Posted: Wed 17th Mar 2021

Over 50s in North Wales are to receive vaccine invitations from next week, health board confirms

News and Info from Deeside, Flintshire, North Wales
This article is old - Published: Wednesday, Mar 17th, 2021

Those in the remaining top priority groups are to start receiving invitations for their coronavirus vaccinations.

Health Minister Vaughan Gething has said the vaccine rollout in Wales was progressing with “confidence and pace” towards the April milestone of offering a vaccine to everyone in the top nine priority groups.

So far those in groups one to six have either been vaccinated or are having appointment booked.

North Wales health board has confirmed the timeline for when those aged over 50 and in the remaining top priority groups will be contacted ahead of the next vaccination milestone in mid-April.

  • Group 6 (people aged 16-65 years in an at-risk group): all invitations due to be sent by the end of this week.
  • Group 7 (people aged 60-64 years): all invitations due to be sent by 22 March.
  • Group 8 (people aged 55-59 years): all invitations due to be sent by 29 March.
  • Group 9 (people aged 50-54 years): starting 22 March with all invitations due to be sent by 5 April.

Speaking at a Plenary session yesterday he said: “With increased vaccine supply at present, we expect to see higher numbers of first doses administered whilst also maintaining the pace of our second base programme at the same time. We have flexed our delivery capacity upwards in response to the increase in supplies. It remains the case that if supplies are provided, then we will deliver.147

“More than 90 per cent of people between the ages of 65 and 69 have already received their first dose of the vaccine, and people between the ages of 50 and 64 are beginning to be called for their appointments.

“We are making strong progress. Our second dose programme has been running for around a month now, and already, over a quarter of a million people here in Wales have had their full course of the vaccine, which is of course encouraging news. This includes more than one third of care home residents and over half of their care staff.

“The second dose is essential for longer-term protection, so it’s really important that second dose offers are taken up.”

Mr Gething also moved to offer reassurance about the Oxford-AstraZeneca vaccine after a number of European countries temporarily suspended the rollout of that specific version.

The move came after reports from Norway over the weekend that three health-care workers who had received the vaccine were treated for blood clots.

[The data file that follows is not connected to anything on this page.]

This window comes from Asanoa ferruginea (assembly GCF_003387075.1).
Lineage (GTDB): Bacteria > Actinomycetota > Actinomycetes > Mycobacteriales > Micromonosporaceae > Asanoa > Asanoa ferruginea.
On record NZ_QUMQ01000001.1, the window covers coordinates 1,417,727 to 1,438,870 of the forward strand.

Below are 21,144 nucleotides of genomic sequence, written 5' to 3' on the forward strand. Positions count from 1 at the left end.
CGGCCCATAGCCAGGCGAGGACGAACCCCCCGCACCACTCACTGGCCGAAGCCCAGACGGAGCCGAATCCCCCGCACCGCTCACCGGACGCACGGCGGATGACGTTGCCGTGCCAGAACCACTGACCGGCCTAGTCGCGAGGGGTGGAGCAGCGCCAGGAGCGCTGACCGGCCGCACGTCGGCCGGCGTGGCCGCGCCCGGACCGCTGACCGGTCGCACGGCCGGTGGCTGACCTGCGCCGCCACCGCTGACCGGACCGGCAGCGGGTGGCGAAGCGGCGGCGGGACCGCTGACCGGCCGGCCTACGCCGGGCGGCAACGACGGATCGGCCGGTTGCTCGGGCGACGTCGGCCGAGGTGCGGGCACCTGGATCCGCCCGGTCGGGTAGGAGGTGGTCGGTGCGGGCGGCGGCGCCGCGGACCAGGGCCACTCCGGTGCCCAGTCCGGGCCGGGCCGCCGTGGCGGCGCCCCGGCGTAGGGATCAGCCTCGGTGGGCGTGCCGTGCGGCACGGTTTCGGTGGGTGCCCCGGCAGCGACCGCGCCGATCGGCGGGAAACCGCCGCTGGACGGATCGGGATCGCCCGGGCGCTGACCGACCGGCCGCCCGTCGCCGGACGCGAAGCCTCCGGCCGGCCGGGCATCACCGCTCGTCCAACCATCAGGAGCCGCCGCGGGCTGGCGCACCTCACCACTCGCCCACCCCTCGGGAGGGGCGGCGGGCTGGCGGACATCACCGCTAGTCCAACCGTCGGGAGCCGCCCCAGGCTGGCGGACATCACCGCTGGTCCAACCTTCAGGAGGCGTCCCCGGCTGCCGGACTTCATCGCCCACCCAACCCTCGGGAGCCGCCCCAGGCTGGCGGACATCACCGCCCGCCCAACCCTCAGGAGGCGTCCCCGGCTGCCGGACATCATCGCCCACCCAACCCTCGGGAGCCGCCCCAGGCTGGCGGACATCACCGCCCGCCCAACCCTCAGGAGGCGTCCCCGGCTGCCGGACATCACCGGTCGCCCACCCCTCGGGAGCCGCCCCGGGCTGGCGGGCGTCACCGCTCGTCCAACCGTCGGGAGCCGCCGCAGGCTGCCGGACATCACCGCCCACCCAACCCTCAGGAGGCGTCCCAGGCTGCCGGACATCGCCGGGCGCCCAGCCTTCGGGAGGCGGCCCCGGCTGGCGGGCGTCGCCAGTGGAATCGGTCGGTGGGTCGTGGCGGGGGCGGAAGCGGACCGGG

The European Union medicines regulator reiterated yesterday that there is “no indication” that the Oxford-AstraZeneca vaccine causes blood clots, after several countries paused their rollouts.

Mr Gething said: “And I want to reassure Members that people’s safety will always come first. We continually and closely review vaccine safety reports and the independent regulator, the Medicines and Healthcare products Regulatory Agency, continues to review the evidence on safety.

“I recognise the reports about some European countries pausing AstraZeneca delivery because of concerns around blood clots. Across the UK, over 12 million doses of the AstraZeneca vaccine have now been delivered.

“But the MHRA state reports of blood clots received so far not greater than the number that would have occurred naturally in the vaccinated population.

“People should still go and get their COVID-19 vaccine when asked to do so.

“The World Health Organisation, the European Medicines Agency, Thrombosis UK and all four UK chief medical officers all support the MHRA position on the safety of our vaccines, and the alternative risk of not receiving the protection that the vaccines provide.”

Gill Harris, deputy chief executive of Betsi Cadwaladr University Health Board has said: Those people in groups one to five who have previously been offered a vaccine, but were unable to attend an appointment or have changed their mind about being vaccinated are also being encouraged to come forward and contact the health board.

Ms Harris said: “People in these priority groups may not have been able to take up an appointment because they have had COVID within the last 28 days, or been ill for other reasons; they’ve had a different vaccination within the last 7 days; or they may not have wanted the vaccine when it was first offered. The door is always open for anyone who has changed their mind.

“Our COVID-19 Vaccination Booking Centre number should only be used by people invited by letter or text message to contact us to arrange or amend an appointment, or by people in Priority Groups 1-5, who want the COVID-19 vaccine, but haven’t yet been able to take up a first appointment.

“People in Priority Groups 1-5 can contact their GP to book a local appointment, or, for an appointment at a Mass Vaccination Centre (MVC), the telephone number for our COVID-19 Vaccination Booking Centre is 03000 840004.

“Opening hours are currently 8am to 8pm, seven days a week. However, effective from Saturday 20th March, the Booking Centre opening hours will change to 8am to 6pm Monday to Friday and 9am to 1pm Saturday and Sunday.”


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